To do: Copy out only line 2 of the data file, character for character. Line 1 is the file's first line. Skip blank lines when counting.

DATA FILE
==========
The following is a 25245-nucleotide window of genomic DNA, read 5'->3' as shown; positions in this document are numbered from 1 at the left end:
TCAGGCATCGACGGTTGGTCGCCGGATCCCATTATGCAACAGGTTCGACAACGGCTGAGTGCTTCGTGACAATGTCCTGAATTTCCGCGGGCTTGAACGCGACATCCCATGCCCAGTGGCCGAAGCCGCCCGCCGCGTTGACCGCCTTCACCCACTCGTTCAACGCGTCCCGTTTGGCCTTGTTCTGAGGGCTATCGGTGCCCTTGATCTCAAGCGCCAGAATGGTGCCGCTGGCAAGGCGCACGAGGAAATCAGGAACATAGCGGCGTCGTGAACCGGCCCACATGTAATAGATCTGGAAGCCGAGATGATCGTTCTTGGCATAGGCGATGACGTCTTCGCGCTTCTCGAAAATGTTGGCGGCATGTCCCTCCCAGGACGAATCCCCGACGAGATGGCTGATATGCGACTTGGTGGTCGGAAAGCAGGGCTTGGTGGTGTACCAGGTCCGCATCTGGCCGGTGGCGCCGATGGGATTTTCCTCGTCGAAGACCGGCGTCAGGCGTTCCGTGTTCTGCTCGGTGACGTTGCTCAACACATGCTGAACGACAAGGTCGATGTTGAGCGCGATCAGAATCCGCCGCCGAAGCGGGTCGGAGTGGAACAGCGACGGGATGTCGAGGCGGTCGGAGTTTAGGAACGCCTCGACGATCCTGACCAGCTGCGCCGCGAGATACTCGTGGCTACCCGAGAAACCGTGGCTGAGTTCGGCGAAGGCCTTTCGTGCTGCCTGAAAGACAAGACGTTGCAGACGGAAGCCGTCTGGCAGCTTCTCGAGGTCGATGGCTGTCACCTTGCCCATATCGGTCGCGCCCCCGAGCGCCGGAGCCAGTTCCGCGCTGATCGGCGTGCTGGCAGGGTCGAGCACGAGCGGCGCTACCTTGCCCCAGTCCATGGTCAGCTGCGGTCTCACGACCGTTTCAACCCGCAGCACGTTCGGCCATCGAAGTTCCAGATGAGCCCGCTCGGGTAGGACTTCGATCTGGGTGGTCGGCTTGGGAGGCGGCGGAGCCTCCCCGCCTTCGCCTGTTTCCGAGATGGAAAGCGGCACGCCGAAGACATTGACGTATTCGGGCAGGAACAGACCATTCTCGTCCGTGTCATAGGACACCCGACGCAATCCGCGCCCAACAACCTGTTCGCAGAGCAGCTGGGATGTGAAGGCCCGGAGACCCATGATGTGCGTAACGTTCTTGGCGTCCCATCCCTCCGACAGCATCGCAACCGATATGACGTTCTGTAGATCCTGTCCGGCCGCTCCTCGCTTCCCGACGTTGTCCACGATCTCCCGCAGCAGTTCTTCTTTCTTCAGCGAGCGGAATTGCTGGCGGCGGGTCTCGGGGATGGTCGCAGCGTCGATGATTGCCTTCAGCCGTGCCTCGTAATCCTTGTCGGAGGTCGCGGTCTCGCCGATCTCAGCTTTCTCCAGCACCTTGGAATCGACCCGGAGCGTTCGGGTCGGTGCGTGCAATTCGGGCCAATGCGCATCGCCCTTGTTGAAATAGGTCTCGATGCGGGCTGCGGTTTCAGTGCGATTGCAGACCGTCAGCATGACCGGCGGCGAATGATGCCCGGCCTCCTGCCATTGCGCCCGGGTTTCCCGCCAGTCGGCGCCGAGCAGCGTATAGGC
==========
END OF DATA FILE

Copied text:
TCAGGCATCGACGGTTGGTCGCCGGATCCCATTATGCAACAGGTTCGACAACGGCTGAGTGCTTCGTGACAATGTCCTGAATTTCCGCGGGCTTGAACGCGACATCCCATGCCCAGTGGCCGAAGCCGCCCGCCGCGTTGACCGCCTTCACCCACTCGTTCAACGCGTCCCGTTTGGCCTTGTTCTGAGGGCTATCGGTGCCCTTGATCTCAAGCGCCAGAATGGTGCCGCTGGCAAGGCGCACGAGGAAATCAGGAACATAGCGGCGTCGTGAACCGGCCCACATGTAATAGATCTGGAAGCCGAGATGATCGTTCTTGGCATAGGCGATGACGTCTTCGCGCTTCTCGAAAATGTTGGCGGCATGTCCCTCCCAGGACGAATCCCCGACGAGATGGCTGATATGCGACTTGGTGGTCGGAAAGCAGGGCTTGGTGGTGTACCAGGTCCGCATCTGGCCGGTGGCGCCGATGGGATTTTCCTCGTCGAAGACCGGCGTCAGGCGTTCCGTGTTCTGCTCGGTGACGTTGCTCAACACATGCTGAACGACAAGGTCGATGTTGAGCGCGATCAGAATCCGCCGCCGAAGCGGGTCGGAGTGGAACAGCGACGGGATGTCGAGGCGGTCGGAGTTTAGGAACGCCTCGACGATCCTGACCAGCTGCGCCGCGAGATACTCGTGGCTACCCGAGAAACCGTGGCTGAGTTCGGCGAAGGCCTTTCGTGCTGCCTGAAAGACAAGACGTTGCAGACGGAAGCCGTCTGGCAGCTTCTCGAGGTCGATGGCTGTCACCTTGCCCATATCGGTCGCGCCCCCGAGCGCCGGAGCCAGTTCCGCGCTGATCGGCGTGCTGGCAGGGTCGAGCACGAGCGGCGCTACCTTGCCCCAGTCCATGGTCAGCTGCGGTCTCACGACCGTTTCAACCCGCAGCACGTTCGGCCATCGAAGTTCCAGATGAGCCCGCTCGGGTAGGACTTCGATCTGGGTGGTCGGCTTGGGAGGCGGCGGAGCCTCCCCGCCTTCGCCTGTTTCCGAGATGGAAAGCGGCACGCCGAAGACATTGACGTATTCGGGCAGGAACAGACCATTCTCGTCCGTGTCATAGGACACCCGACGCAATCCGCGCCCAACAACCTGTTCGCAGAGCAGCTGGGATGTGAAGGCCCGGAGACCCATGATGTGCGTAACGTTCTTGGCGTCCCATCCCTCCGACAGCATCGCAACCGATATGACGTTCTGTAGATCCTGTCCGGCCGCTCCTCGCTTCCCGACGTTGTCCACGATCTCCCGCAGCAGTTCTTCTTTCTTCAGCGAGCGGAATTGCTGGCGGCGGGTCTCGGGGATGGTCGCAGCGTCGATGATTGCCTTCAGCCGTGCCTCGTAATCCTTGTCGGAGGTCGCGGTCTCGCCGATCTCAGCTTTCTCCAGCACCTTGGAATCGACCCGGAGCGTTCGGGTCGGTGCGTGCAATTCGGGCCAATGCGCATCGCCCTTGTTGAAATAGGTCTCGATGCGGGCTGCGGTTTCAGTGCGATTGCAGACCGTCAGCATGACCGGCGGCGAATGATGCCCGGCCTCCTGCCATTGCGCCCGGGTTTCCCGCCAGTCGGCGCCGAGCAGCGTATAGGC